UBC Theses and Dissertations
Promoting the occupational health and safety of health workers : enabling factors and barriers to the local implementation of internationally designed tools Wilcox, Elizabeth Sarah
Recognizing a global shortage of health workers (HWs), particularly in low- and middle-income countries (LMICs), persistent calls to increase retention and recruitment of this essential workforce have been made. Attrition of HWs is driven in part by unsafe working conditions. To help promote and improve the occupational health and safety (OHS) of HWs, the International Labour Organization (ILO) and World Health Organization (WHO), two specialized agencies of the United Nations, developed HealthWISE. This quality improvement tool helps health facilities identify workplace hazards and develop and apply low-cost solutions. This dissertation examines the overriding question: ‘What are the enabling factors and barriers to the effective local implementation of internationally designed tools, to improve the OHS of HWs in high-risk areas?’ To achieve this, it first explores the roles of the ILO and WHO in promoting the OHS of HWs through 17 semi-structured expert interviews supplemented by a literature and document review. Second, it examines the enabling factors and barriers to the implementation of HealthWISE in seven hospitals in Mozambique, South Africa, and Zimbabwe using a multiple-case study and applying the i-PARIHS framework. Finally, it develops theories about how HealthWISE works to improve the OHS of HWs through a realist evaluation. Roles identified as appropriate for international organizations included raising awareness and advocating (for OHS improvements) as well as developing and supporting the application of tools (like HealthWISE). Factors that enabled efficacious implementation of HealthWISE included dedicated local team members who adapted HealthWISE to workers’ OHS knowledge and skill levels and to the cultures and needs of their workplaces. Initial program theories suggested that HealthWISE works by increasing HWs’ feelings of value, empowerment, and ownership over their personal health and safety, and by emphasizing the need to work with available resources – based on content developed by two recognized and trusted organizations. Reflecting on the roles of international organizations, the experience implementing HealthWISE, and the mechanisms underlying how HealthWISE works suggest that international organizations focus beyond the identification and development of strategies and tools to emphasize increased support from and strengthened engagement with stakeholders to contribute to and critically assess effective implementation processes.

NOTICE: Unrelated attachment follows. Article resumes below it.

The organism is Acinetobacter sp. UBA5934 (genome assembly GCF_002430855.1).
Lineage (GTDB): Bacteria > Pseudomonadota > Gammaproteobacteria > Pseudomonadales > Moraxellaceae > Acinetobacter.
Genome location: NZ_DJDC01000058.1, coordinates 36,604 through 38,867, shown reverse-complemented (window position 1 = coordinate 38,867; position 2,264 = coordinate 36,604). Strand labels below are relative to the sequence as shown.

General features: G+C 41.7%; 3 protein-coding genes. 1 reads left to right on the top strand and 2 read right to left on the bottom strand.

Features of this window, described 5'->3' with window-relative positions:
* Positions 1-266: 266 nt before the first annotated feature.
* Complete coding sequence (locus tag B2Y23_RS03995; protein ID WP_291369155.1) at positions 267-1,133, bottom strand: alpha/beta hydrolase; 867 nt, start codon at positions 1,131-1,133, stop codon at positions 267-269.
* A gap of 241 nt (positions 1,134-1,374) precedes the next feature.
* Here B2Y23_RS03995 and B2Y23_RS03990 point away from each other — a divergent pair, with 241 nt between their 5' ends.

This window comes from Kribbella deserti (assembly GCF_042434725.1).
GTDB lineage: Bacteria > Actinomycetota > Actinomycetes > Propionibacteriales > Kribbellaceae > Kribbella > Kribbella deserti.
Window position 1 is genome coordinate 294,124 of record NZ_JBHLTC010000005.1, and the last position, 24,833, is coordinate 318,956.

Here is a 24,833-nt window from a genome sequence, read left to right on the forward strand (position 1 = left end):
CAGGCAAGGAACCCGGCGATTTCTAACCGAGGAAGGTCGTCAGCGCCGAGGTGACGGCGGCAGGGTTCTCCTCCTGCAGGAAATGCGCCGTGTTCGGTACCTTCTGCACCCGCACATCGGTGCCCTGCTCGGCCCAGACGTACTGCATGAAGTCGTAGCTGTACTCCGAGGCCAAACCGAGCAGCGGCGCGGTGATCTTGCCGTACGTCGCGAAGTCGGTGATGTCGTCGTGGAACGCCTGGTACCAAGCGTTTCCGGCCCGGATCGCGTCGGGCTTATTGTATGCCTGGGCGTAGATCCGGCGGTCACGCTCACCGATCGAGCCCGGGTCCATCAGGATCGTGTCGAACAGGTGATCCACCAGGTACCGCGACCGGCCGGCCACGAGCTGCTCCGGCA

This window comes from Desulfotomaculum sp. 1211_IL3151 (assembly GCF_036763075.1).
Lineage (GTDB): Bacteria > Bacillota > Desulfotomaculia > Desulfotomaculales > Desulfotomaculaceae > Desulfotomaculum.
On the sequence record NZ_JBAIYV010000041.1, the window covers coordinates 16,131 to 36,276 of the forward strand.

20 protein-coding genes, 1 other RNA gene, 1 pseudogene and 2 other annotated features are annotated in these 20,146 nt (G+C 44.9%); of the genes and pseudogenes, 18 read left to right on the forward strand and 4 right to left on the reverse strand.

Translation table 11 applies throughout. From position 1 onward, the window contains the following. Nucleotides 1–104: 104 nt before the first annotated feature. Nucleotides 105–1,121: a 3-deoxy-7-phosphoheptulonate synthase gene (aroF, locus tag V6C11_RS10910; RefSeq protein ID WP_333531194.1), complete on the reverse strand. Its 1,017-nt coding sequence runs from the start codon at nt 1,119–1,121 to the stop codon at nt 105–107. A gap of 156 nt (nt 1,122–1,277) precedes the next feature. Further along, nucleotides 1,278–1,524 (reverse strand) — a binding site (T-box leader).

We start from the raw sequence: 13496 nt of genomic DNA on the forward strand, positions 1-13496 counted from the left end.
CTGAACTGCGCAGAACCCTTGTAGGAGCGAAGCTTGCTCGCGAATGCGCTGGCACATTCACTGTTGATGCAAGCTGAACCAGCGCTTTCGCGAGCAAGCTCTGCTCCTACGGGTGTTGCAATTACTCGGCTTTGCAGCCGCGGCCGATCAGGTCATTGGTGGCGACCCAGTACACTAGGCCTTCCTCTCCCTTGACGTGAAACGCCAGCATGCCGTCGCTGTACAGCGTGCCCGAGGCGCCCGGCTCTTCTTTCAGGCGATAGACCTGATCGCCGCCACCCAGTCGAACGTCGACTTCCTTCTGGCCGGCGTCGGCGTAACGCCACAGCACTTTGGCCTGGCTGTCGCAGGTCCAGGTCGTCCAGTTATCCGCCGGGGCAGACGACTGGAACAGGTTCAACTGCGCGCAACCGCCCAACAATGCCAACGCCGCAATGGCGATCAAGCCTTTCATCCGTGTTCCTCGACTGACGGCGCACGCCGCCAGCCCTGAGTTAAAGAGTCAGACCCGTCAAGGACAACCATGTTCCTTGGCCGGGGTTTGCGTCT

Item Citations and Data
Attribution-NonCommercial-NoDerivatives 4.0 International